The resurgence of historical sociology has been one of the most important developments in contemporary sociology and history after a setback due to fascism and Stalinism. What are the main routes of development of historical sociology? - Karl Marx, Max Weber, Evolutionary Psychology, Functionalist Explanation. Historical Sociology studies the past to find out how societies work and change. Historical sociology is deeply divided between explanatory sociological approaches and more empirical evidence approaches. Modernization Theory approaches, late Marxist approaches, historical geography, institutional approaches, cultural history, intellectual history, postcolonial and genealogical approaches.
Themes in historical sociology from state formation, nationalism, social movements, social classes, patriarchy, architectural sociology, sociology of religion and moral regulation. Between sociologists and historians there has existed since the first inception of sociological ideas a sharp difference which grows out of two different sources, a psychological and a scientifico-logical.
The Journal of Historical Sociology. - Edited by a distinguished international panel of historians, anthropologists, geographers and sociologists, the Journal of Historical Sociology is both interdisciplinary in approach and innovative in content. History in Focus is a new occasional series taking a thematic approach to history. Each issue is designed to provide an introduction to the chosen topic and to help stimulate interest and debate. The series will concentrate on highlighting books, reviews, web sites and conferences that relate to the theme, in order to provide a quality assured information resource for learning and teaching.
Journal of Political Ecology: Case Studies in History and Society - On-line content, with articles and book reviews on anthropology, environment, and place.
Have Historical Sociologists Forsaken
Thoughts on the History/Theory Relationship - JILL QUADAGNO, STAN J. KNAPP, Florida State University - Sociological Methods & Research, Vol. 20, No. 4. (1992)
With the re-emergence of historical sociology as a dominant focus of inquiry has come a renewed interest in more general methodological, theoretical, and epistemological issues that have long occupied debates about the relationship between history and theory. A recently published article by Edgar Kiser and Michael Hechter brings to the fore several core themes in these debates. Kiser and Hechter claim that comparative historical sociologists not only have turned against general theory but theories in general. The authors argue that these conclusions are based on a narrow definition of the enterprise of historical sociology and on an attempt to confine the definition of theory to general laws. In this article, they first demonstrate that historical sociologists have not forsaken theory. Next, they articulate the dilemmas that general theories defined as general laws pose for historical analysis, and finally, they delineate what methodologically selfconscious historical sociologists have identified as the core elements of a temporally grounded historical sociology.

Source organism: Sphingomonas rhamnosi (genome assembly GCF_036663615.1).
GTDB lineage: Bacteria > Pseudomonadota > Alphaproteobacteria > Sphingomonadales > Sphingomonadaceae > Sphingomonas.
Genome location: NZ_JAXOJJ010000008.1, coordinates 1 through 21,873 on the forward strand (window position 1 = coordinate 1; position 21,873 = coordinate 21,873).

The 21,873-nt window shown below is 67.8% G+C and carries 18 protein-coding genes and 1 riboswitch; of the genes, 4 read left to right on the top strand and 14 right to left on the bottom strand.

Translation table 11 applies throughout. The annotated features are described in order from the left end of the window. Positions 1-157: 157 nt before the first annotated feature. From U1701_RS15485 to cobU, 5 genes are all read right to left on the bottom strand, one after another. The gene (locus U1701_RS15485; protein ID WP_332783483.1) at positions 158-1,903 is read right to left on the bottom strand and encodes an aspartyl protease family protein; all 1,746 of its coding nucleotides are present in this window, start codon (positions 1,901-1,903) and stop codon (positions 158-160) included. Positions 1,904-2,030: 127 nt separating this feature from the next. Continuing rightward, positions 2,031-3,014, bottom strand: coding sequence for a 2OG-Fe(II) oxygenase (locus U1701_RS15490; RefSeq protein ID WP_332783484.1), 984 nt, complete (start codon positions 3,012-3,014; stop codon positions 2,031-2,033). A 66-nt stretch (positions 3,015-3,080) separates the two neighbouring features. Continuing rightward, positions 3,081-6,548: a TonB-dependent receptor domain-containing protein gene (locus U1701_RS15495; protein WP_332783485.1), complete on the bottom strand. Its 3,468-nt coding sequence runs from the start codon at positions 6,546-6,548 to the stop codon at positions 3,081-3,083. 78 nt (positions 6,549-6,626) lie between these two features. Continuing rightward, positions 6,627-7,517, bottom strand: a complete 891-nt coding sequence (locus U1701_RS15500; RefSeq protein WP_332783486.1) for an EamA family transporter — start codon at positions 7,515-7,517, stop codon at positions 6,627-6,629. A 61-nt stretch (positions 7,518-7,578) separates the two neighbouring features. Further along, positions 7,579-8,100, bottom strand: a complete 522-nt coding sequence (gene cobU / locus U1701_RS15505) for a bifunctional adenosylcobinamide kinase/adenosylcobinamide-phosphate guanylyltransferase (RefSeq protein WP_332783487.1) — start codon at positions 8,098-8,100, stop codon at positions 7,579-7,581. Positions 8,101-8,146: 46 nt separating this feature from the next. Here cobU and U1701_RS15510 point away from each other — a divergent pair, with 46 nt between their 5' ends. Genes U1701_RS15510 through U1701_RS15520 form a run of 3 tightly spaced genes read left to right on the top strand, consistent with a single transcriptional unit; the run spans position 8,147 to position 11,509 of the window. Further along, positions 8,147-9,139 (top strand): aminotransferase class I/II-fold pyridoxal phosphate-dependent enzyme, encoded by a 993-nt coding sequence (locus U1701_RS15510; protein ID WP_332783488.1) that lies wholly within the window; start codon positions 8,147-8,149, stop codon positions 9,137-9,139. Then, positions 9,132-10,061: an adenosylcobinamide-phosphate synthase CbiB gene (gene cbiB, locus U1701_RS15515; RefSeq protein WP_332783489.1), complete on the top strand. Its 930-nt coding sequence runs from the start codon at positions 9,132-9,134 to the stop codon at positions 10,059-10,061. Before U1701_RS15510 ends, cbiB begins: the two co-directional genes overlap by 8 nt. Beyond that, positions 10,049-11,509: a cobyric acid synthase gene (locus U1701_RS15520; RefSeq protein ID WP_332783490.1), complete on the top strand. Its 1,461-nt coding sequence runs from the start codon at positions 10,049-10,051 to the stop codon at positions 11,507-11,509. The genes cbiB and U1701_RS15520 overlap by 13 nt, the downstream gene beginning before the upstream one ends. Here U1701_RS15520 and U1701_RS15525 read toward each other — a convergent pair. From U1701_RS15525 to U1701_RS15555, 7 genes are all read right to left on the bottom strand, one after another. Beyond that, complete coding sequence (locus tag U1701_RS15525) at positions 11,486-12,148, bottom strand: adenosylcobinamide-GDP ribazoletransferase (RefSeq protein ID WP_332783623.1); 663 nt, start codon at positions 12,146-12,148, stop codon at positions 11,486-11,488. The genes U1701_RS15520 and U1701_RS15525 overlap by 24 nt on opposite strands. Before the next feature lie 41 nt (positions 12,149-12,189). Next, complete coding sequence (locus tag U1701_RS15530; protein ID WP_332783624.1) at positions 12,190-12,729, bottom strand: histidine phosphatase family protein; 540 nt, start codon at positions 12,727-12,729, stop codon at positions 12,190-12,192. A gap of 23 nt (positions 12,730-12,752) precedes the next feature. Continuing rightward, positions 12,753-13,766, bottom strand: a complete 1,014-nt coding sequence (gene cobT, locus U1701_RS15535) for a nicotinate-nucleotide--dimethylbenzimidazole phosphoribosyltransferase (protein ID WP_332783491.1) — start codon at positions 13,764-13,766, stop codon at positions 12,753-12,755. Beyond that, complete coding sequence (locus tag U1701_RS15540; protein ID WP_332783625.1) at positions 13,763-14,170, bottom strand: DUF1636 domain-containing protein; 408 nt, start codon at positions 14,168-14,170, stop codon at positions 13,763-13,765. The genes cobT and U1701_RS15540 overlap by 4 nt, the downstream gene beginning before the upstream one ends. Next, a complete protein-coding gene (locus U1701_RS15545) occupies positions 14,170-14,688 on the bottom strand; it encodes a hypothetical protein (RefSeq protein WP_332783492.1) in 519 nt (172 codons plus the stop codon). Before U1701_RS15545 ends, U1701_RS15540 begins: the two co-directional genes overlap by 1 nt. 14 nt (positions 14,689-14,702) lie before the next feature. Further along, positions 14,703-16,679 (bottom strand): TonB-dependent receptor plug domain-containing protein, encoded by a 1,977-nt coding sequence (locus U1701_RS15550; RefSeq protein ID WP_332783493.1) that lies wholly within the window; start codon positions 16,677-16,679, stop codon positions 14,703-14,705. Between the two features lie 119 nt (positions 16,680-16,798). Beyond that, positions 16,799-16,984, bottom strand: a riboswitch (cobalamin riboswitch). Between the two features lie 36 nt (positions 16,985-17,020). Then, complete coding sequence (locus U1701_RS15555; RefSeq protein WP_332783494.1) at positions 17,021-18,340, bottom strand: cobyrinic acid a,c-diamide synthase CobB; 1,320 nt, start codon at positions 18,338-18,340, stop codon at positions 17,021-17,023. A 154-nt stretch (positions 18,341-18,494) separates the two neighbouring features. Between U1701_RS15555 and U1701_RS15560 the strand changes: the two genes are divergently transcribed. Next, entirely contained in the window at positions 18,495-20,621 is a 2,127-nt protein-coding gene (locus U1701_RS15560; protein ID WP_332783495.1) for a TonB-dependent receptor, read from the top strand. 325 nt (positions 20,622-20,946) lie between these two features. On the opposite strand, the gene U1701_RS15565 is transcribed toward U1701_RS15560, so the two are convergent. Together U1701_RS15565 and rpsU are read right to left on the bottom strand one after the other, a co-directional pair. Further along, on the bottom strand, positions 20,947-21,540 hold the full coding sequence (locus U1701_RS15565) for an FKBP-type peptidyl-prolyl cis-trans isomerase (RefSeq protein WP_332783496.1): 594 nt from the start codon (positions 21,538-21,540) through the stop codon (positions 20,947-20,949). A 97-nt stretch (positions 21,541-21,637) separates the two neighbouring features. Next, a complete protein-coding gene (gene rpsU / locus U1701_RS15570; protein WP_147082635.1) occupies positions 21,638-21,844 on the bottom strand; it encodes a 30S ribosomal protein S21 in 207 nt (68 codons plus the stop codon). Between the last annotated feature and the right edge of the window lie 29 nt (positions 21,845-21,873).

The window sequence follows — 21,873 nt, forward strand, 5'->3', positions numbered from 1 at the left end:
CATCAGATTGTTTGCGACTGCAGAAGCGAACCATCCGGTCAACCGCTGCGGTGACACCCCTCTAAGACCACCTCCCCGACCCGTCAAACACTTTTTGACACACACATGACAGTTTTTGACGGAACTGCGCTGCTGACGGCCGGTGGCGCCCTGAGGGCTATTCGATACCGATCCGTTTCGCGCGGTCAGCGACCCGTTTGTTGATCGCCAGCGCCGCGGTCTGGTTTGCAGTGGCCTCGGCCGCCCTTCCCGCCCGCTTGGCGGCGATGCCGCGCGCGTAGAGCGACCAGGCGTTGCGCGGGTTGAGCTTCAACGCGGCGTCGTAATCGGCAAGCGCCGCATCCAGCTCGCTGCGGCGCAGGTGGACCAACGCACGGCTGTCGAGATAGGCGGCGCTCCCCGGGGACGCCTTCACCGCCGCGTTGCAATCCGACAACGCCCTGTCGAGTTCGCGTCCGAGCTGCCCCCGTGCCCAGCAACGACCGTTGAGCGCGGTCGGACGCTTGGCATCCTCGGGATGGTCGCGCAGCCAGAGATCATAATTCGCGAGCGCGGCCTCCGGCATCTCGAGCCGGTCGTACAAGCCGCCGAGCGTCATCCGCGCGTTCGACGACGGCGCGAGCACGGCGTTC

Historical Sociology and Time - RONALD
AMINZADE, University of Minnesota
Sociological Methods & Research, Vol. 20, No. 4, 456-480 (1992)
Historical sociologists have criticized their discipline for a tendency to ignore the temporal dimensions of social life, either by studying the correlates of outcomes rather than the character of temporally connected events or by treating events as surface manifestations of large-scale and long-term processes of change. These critiques have led to a reassessment of the value of narratives and to new methods for mapping historical sequences of events. Yet there has been relatively little discussion of the concepts needed to create a more event-centered historical sociology. This article explores the way in which four different concepts of time-duration, pace, trajectory, and cycle-have been used in recent historical social science. These concepts allow one to analyze the temporal characteristics of connected events that constitute long-term historical processes as well as the way in which actors understand and experience the temporal flow of events. They are most useful, the author argues when employed in a manner that is attentive to the understandings of social actors and the problematic reconstruction of the past. These concepts constitute building blocks for the construction of a more event-centered historical sociology.
The Fourth Wave in Historical Sociology: Lessons From and For International Relations
Lawson, George - Presented at the annual meeting of the ISA's 49th ANNUAL CONVENTION.
Abstract: In his groundbreaking study of historical sociology, Dennis Smith argued that there had been three waves of post-war historical sociology, each of which had emerged out of the challenges of a particular historical conjuncture. It is therefore little surprise that the post-Cold War world has seen the emergence of a renewed and re-emboldened historical sociology, both within and beyond IR.
in Comparative-Historical Sociology: Temporality and the Techniques of the Late
Second Wave -Villegas, Celso - Paper presented at the annual
meeting of the American Sociological Association
Abstract: As comparative-historical sociology moves towards a Third Wave, there are implicit tensions between a more formalized comparative-historical sociology, based on big questions and an explicitly critical comparative-historical sociology that focuses on rethinking what were once given concepts race, class, gender, group, etc. . Still, while comparative-historical researchers lead the way in developing advanced small-N methods and theorizing about time, explicit methodological discussions about how the specification of methods and the specification of temporal processes affect each other is few and far between. Bracketing causal inference and hypothesis testing, this paper discusses how the methods and strategies one chooses descriptive-inferential, nominal, ordinal, and sequence analysis are related to the types of temporal processes that comparative-historical analysis proposes to be so sensitive about.